Martin Griffith, UN Special Envoy for Yemen, addresses the Security Council, April 2018 (Manuel Elias/UN)
[Editor’s Note: EA contributor Jim Arbogast has just returned from a humanitarian aid mission in Yemen.]
Last week UN special envoy Martin Griffiths made his third trip in a month to Yemen, again urging the warring sides to withdraw troops from the port city of Hudaydah, a lifeline for millions of starving Yemenis.
The British diplomat is trying to save the minimal agreement that he managed to reach in December with some of the combatants, an accord seen by the international community as a significant achievement after several years of failure to bring the parties to the negotiation table.
But the Stockholm talks have to date translated into little change on the ground. The nominal ceasefire in Hudaydah has held insofar as the Ansar Allah (Houthi) insurgency and Government of Yemen have not abandoned the agreement. However, sporadic clashes have continued in parts of the city and the governorate’s southern districts, and they are increasing every week. A UN monitoring team continues efforts to implement the next stage of the pact, with mutual redeployment away from Hudaydah’s ports and city, but it faces accusations of bias from the Houthis, attacks on one of its vehicles, and boycotting of scheduled meetings.
While the UN Security Council passed a resolution on January 16 authorizing the deployment of a 75-member monitoring team, the increased international presence is not expected to counter an apparent reluctance to work out details on how to proceed. Time is of the essence: the Government of Yemen says it will not proceed with further talks until the Hudaydah agreement is implemented.
Since its set-up in early January, the UN’s Redeployment Coordination Committee — chaired by retired Dutch general Patrick Cammaert and tasked with overseeing the implementation of the Hudaydah Agreement — has encountered difficulties in bringing the two sides together to resolve ambiguities around the mechanism for redeployment and verification. The Houthis have questioned the impartiality of Cammaert, claiming he is biased towards the Government and the Saudi-led coalition as they refused to attend an RCC meeting on January 13.
There has been no meaningful movement of forces by either side. Plans for the management and security of the Hudaydah, Salif, and Ras Issa ports remain unclear. Proposals for enhanced roles for the World Food Programme, the UN Verification and Inspection Mechanism, and other UN-deployed monitors and experts are awaiting approval by the rival parties.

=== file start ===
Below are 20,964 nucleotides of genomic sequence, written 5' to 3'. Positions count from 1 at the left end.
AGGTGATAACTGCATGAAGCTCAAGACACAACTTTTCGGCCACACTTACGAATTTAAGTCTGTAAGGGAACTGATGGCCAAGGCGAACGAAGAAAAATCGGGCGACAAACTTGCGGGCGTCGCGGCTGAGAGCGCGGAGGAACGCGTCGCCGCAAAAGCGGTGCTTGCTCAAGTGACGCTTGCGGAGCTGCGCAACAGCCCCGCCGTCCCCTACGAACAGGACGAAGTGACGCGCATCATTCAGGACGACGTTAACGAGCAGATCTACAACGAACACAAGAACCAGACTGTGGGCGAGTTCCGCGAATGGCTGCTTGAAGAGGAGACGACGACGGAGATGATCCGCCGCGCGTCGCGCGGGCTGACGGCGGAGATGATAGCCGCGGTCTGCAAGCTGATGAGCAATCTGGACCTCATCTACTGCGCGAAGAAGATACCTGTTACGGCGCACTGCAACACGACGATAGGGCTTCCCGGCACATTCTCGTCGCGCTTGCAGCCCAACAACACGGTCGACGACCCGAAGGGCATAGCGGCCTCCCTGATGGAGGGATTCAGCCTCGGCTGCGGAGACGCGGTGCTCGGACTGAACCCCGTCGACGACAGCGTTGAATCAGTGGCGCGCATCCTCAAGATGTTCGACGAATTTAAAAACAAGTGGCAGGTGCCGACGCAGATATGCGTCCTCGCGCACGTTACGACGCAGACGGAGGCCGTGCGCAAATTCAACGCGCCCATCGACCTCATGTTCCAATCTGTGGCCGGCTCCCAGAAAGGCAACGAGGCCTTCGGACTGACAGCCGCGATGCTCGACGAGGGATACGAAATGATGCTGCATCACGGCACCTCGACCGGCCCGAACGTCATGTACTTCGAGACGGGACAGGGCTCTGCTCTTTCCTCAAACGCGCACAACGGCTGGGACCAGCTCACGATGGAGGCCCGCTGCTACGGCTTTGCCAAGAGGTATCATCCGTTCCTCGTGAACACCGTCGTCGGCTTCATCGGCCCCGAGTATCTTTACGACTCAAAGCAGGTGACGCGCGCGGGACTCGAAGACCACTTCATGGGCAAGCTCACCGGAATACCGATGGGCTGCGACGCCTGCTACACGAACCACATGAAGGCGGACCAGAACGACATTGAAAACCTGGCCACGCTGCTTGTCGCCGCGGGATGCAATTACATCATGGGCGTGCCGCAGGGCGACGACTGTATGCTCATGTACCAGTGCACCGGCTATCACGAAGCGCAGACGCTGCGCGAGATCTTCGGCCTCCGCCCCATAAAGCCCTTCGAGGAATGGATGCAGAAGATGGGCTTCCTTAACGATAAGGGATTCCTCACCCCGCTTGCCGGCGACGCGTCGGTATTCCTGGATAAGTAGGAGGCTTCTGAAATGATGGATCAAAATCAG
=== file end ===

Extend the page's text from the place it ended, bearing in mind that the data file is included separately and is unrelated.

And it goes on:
In other parts of the country, clashes have continued, or even accelerated most notably in Taiz, which was earmarked as the location for local de-escalation efforts during the Sweden talks. A Houthi drone attack on a military parade in Lahj on January 10th killed six high-ranking GOY officers and officials which, in the context of moving towards a political solution to the conflict, was interpreted as a sign of bad faith in an atmosphere of already-pervasive mistrust. And the coalition retaliated to this attack by conducting 21 airstrikes – targeting military sites and alleged UAV workshops – in 24 hours on the capital Sana’a, a volume of strikes unprecedented during the past 12 months.
Beyond Hudaydah, Houthi forces fired at least seven ballistic missiles at coalition forces and Saudi military sites between January 20 and January 29, targeting the Khalid Ibn Walid military camp in Taiz and military outposts along Saudi Arabia’s southern border districts of Jizan, Asir, and Najran.
In the south, tensions are high with discontent over the poor economic situation, frail security, and the presence of international actors such as the UAE and Saudi Arabia. Sit-ins and demonstrations are commonplace across the south, often driven by political factions in the areas. There have been clashes, particularly between UAE-backed security personnel and Government forces, testifying to mounting disputes within the anti-Houthi camp.
While the Houthis have apparently agreed to meet with a Government delegation to discuss future implementation of the Hudaydah agreement, there is little chance that the situation will improve if the political process is not more inclusive. So far only these two sides have been invited to negotiations, while diplomats use back channels to gather support from the main international actors such as Riyadh and the Emirates.
This does not deal with a civil war which is a variety of interconnected local conflicts involving regional powers competing for influence. In a second layer of conflict beyond the Houthi-Government fight, the Southern Transitional Council is making another bid for secession. Established in May 2017 by former Aden governor Aidarus al-Zubaidi and Salafist leader Hani bin Braik, the STC has extended its influence across Yemen’s southern governorate through a vast network of Emirati-backed militias — some of which are fighting against the Houthis in Hodeidah and, occasionally, against Government loyalists in southern and central governorates.
There is little hope that the peace process can be successful if the southern parties are not invited to the negotiation table. And at some point, the international community will have to look at the third layer of conflict, involving the Islamist insurgency of Al Qaeda in the Arabian Peninsula and the Yemeni branch of the Islamic State. While both groups currently possess limited operational capacities, AQAP controlled large swathes of territory in several provinces — including Mukalla, Yemen’s fifth-largest city — between 2015 and 2016. Often in competition with one another, AQAP and IS have also been reported to fight alongside pro-Government militias against the Houthis, in Al Bayda, Shabwah, and Ta’iz, further blurring a multi-level conflict.